Jordan Ermilio, Water for Waslala's Director of Water System Engineering, leads a group of Villanova engineering students to the natural spring at Yaro Central.
The Villanova engineering team hikes to the spring at Yaro Central to break ground on the new water system for the rural community of 300 residents.
The team reaches the natural spring, high in the mountains above the neighborhoods of Yaro Central.
Iain Hunt, WfW's project manager in Waslala, works with a Yaro Central resident to pour a bag of cement onto a pile of gravel - materials that will be used to construct the spring intake box.
Students worked together with members of the Yaro central community to mix the gravel and cement.
A team of Villanova students works together to thread one of the galvanized pipes that will be used for the spring intake.
Iain Hunt shows the Villanova engineering students how the pipes will fit together when the spring intake is complete.
Denis Taleno, WfW's mason, sets the location for the front wall and washout pipe for the spring intake box.
Denis pours the cement and gravel mix to create the floor of the spring intake.
Denis smoothes the floor of the spring intake
The Villanova team with Iain and Denis at the end of day 1 of construction
On day 2, Denis begins to build the front wall of the spring intake
The completed front wall, including the piping that will be used to transport the water to the community, and to empty the tank for regular cleaning and maintenance.
Denis begins building the side walls of the intake
Denis works together with community volunteers and Villanova engineering students to build the walls of the intake
The completed front and side walls of the intake. Rocks have been placed directly in front of the spring to prevent some large sediments from entering the tank.
Work begins on the roof of the intake, as well as the framing for the cover
The residents of Yaro Central donate their "sweat equity" to build the system, instilling a sense of ownership of the system in the community.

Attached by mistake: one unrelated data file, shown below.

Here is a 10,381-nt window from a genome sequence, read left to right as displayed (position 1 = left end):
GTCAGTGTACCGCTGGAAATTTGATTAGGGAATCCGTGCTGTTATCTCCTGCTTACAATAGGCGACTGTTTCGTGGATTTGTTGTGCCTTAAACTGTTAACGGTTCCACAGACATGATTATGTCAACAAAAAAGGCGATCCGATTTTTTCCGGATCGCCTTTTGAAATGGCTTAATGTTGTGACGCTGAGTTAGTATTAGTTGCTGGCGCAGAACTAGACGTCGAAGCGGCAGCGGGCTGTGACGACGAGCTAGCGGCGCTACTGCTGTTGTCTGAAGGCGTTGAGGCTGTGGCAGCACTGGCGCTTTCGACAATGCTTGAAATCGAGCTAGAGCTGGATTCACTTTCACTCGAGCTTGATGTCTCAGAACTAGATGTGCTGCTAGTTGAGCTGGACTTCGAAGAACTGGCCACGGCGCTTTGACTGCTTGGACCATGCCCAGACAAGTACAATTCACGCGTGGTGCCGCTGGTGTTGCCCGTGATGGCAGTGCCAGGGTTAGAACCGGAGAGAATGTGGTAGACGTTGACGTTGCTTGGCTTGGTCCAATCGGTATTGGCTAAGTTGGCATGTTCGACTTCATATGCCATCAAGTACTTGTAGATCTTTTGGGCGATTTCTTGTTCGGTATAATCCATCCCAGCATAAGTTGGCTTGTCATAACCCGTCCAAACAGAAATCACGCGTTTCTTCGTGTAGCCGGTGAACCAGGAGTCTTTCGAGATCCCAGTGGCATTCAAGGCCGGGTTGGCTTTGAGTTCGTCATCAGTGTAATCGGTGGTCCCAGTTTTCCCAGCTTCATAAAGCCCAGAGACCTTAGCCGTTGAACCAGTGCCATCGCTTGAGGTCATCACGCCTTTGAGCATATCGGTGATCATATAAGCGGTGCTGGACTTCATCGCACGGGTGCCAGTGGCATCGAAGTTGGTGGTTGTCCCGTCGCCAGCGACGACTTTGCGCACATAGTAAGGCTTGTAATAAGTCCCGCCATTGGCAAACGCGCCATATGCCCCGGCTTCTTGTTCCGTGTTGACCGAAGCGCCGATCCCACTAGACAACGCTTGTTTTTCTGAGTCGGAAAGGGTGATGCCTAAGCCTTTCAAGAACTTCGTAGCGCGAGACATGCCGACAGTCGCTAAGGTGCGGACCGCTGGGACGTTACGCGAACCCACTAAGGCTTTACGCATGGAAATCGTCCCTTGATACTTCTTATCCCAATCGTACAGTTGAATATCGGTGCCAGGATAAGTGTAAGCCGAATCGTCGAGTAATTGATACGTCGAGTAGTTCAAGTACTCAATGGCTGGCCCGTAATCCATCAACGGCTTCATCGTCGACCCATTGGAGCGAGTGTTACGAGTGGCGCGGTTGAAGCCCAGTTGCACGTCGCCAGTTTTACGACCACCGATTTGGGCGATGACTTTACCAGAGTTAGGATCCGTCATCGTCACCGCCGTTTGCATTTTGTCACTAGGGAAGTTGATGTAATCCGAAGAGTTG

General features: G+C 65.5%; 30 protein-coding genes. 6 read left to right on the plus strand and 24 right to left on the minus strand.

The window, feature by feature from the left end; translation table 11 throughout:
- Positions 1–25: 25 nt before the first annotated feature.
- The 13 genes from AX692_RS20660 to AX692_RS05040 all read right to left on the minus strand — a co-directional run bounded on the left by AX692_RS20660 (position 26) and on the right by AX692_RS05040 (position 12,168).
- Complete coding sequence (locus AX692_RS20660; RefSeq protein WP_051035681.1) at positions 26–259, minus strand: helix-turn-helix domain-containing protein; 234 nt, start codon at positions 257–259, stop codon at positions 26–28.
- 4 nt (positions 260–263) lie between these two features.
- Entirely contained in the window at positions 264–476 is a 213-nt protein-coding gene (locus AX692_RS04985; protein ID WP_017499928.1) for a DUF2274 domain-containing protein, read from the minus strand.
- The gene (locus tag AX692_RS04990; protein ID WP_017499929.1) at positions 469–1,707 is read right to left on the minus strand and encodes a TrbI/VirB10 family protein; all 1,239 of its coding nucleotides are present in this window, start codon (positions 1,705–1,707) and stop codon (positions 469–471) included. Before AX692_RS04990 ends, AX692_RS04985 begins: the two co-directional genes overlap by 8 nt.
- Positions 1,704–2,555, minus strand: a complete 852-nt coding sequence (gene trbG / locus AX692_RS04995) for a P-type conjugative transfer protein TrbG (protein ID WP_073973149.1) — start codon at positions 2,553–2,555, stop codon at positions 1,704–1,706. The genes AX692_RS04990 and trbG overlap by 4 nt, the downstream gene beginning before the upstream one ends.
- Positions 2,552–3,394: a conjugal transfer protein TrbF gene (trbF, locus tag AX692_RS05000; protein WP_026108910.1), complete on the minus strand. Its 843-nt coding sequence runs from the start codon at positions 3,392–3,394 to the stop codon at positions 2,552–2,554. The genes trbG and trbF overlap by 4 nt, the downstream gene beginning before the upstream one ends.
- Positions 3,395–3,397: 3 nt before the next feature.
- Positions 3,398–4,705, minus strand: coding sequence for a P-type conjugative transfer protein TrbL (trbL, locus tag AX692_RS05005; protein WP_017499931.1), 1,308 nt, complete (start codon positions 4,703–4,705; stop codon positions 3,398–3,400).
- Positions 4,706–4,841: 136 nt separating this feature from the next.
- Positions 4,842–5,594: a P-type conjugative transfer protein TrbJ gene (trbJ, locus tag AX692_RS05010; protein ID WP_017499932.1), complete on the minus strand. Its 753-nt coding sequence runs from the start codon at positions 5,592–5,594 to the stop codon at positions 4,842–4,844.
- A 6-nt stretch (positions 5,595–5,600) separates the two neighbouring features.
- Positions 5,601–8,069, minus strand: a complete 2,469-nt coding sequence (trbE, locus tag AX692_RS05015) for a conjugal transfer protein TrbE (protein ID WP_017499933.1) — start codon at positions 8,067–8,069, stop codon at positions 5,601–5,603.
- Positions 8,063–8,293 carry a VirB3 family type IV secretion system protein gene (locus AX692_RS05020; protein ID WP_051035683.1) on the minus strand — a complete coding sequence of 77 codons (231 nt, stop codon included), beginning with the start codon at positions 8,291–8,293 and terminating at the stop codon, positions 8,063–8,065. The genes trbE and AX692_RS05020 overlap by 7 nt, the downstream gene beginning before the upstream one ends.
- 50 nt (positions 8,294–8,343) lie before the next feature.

The spring intake is nearly complete at this point - all that remains is the installation of the cover to seal the intake.
The Villanova engineering students and faculty gather with the WfW team and members of Yaro Central to celebrate a job well done!
The Villanova team with some residents of Yaro Central
Hanging out at home
Girls doing the family wash
Little boy feeding his little brother
Without running water at home, most Waslalan families wash their clothes in the local river. These chores are typically done by the women in the family.
Two girls returning home with buckets of drinking water from the local river. This is the daily reality for families that do not have access to clean drinking water at home: women and children must spend 1-2 hours a day fetching and carrying heavy buckets of water to meet their family's drinking and cooking needs.
A stove at Los Modolos, where the VU students were housed for the week.
Jordan Ermilio, a member of Water for Waslala's Board of Directors, and Jim O'Brien of the Villanova College of Engineering host a meeting with members Water for Waslala's local partner organization, ADIS.
Iain Hunt, project manager of WfW's local partner organization ADIS, in his new office.
Iain's new office doubles as a warehouse for pipes, bags of cement, and other tools of the trade.
In October 2011, Water for Waslala distributed household water filters to 85 households as part of an initial pilot. We are hoping that this technology is effective and well-liked, as it could enable us to provide clean drinking water to Waslalan families at a faster pace.
In water quality tests, these filters have shown to produce high-quality water virtually of contamination.
Nothing like a glass of clean, safe drinking water!
Virginia Leiba, a member of WfW's local Waslalan team, testing the quality of the water from the filter.
These bags of water will be tested for contaminants such as E Coli when the team returns to town.
Virginia testing pre-filtered water for contaminants.